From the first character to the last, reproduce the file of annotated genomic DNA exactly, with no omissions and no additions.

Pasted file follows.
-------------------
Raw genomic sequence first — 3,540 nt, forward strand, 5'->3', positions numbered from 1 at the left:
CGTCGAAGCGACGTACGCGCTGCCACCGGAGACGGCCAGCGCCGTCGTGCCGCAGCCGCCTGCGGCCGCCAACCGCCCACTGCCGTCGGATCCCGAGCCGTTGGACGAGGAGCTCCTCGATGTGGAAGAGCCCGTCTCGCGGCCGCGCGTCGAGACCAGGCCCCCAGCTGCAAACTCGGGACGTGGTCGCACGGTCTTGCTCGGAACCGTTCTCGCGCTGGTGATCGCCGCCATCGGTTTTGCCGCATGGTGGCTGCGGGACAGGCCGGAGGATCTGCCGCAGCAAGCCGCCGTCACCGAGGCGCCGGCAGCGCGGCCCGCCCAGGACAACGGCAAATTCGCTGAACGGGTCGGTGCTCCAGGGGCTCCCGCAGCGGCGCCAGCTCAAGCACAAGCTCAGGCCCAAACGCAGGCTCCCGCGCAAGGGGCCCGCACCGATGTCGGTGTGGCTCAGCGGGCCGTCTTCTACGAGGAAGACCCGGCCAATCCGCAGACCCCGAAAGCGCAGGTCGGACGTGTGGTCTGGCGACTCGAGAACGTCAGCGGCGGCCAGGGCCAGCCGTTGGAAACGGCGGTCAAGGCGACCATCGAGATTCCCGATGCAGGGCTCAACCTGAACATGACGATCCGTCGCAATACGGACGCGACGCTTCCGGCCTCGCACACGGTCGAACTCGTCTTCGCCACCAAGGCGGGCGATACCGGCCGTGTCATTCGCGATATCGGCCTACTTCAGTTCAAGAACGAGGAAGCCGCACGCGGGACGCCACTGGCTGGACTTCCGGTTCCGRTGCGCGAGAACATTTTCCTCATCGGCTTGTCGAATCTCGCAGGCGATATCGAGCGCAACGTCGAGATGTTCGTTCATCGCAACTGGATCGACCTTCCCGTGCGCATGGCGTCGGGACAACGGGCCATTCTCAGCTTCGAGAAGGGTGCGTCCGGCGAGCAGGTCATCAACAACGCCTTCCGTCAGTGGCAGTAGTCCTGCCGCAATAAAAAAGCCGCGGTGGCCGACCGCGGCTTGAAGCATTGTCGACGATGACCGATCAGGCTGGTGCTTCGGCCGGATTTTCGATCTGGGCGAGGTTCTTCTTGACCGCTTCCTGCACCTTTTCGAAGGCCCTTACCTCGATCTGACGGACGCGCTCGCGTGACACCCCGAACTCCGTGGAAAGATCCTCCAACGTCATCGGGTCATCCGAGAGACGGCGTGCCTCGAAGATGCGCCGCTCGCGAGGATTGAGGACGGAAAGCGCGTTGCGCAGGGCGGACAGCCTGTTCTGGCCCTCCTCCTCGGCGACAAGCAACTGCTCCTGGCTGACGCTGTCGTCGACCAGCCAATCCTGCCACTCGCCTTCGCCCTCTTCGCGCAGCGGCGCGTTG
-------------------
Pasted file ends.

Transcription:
Raw genomic sequence first — 3,540 nt, forward strand, 5'->3', positions numbered from 1 at the left:
CGTCGAAGCGACGTACGCGCTGCCACCGGAGACGGCCAGCGCCGTCGTGCCGCAGCCGCCTGCGGCCGCCAACCGCCCACTGCCGTCGGATCCCGAGCCGTTGGACGAGGAGCTCCTCGATGTGGAAGAGCCCGTCTCGCGGCCGCGCGTCGAGACCAGGCCCCCAGCTGCAAACTCGGGACGTGGTCGCACGGTCTTGCTCGGAACCGTTCTCGCGCTGGTGATCGCCGCCATCGGTTTTGCCGCATGGTGGCTGCGGGACAGGCCGGAGGATCTGCCGCAGCAAGCCGCCGTCACCGAGGCGCCGGCAGCGCGGCCCGCCCAGGACAACGGCAAATTCGCTGAACGGGTCGGTGCTCCAGGGGCTCCCGCAGCGGCGCCAGCTCAAGCACAAGCTCAGGCCCAAACGCAGGCTCCCGCGCAAGGGGCCCGCACCGATGTCGGTGTGGCTCAGCGGGCCGTCTTCTACGAGGAAGACCCGGCCAATCCGCAGACCCCGAAAGCGCAGGTCGGACGTGTGGTCTGGCGACTCGAGAACGTCAGCGGCGGCCAGGGCCAGCCGTTGGAAACGGCGGTCAAGGCGACCATCGAGATTCCCGATGCAGGGCTCAACCTGAACATGACGATCCGTCGCAATACGGACGCGACGCTTCCGGCCTCGCACACGGTCGAACTCGTCTTCGCCACCAAGGCGGGCGATACCGGCCGTGTCATTCGCGATATCGGCCTACTTCAGTTCAAGAACGAGGAAGCCGCACGCGGGACGCCACTGGCTGGACTTCCGGTTCCGRTGCGCGAGAACATTTTCCTCATCGGCTTGTCGAATCTCGCAGGCGATATCGAGCGCAACGTCGAGATGTTCGTTCATCGCAACTGGATCGACCTTCCCGTGCGCATGGCGTCGGGACAACGGGCCATTCTCAGCTTCGAGAAGGGTGCGTCCGGCGAGCAGGTCATCAACAACGCCTTCCGTCAGTGGCAGTAGTCCTGCCGCAATAAAAAAGCCGCGGTGGCCGACCGCGGCTTGAAGCATTGTCGACGATGACCGATCAGGCTGGTGCTTCGGCCGGATTTTCGATCTGGGCGAGGTTCTTCTTGACCGCTTCCTGCACCTTTTCGAAGGCCCTTACCTCGATCTGACGGACGCGCTCGCGTGACACCCCGAACTCCGTGGAAAGATCCTCCAACGTCATCGGGTCATCCGAGAGACGGCGTGCCTCGAAGATGCGCCGCTCGCGAGGATTGAGGACGGAAAGCGCGTTGCGCAGGGCGGACAGCCTGTTCTGGCCCTCCTCCTCGGCGACAAGCAACTGCTCCTGGCTGACGCTGTCGTCGACCAGCCAATCCTGCCACTCGCCTTCGCCCTCTTCGCGCAGCGGCGCGTTG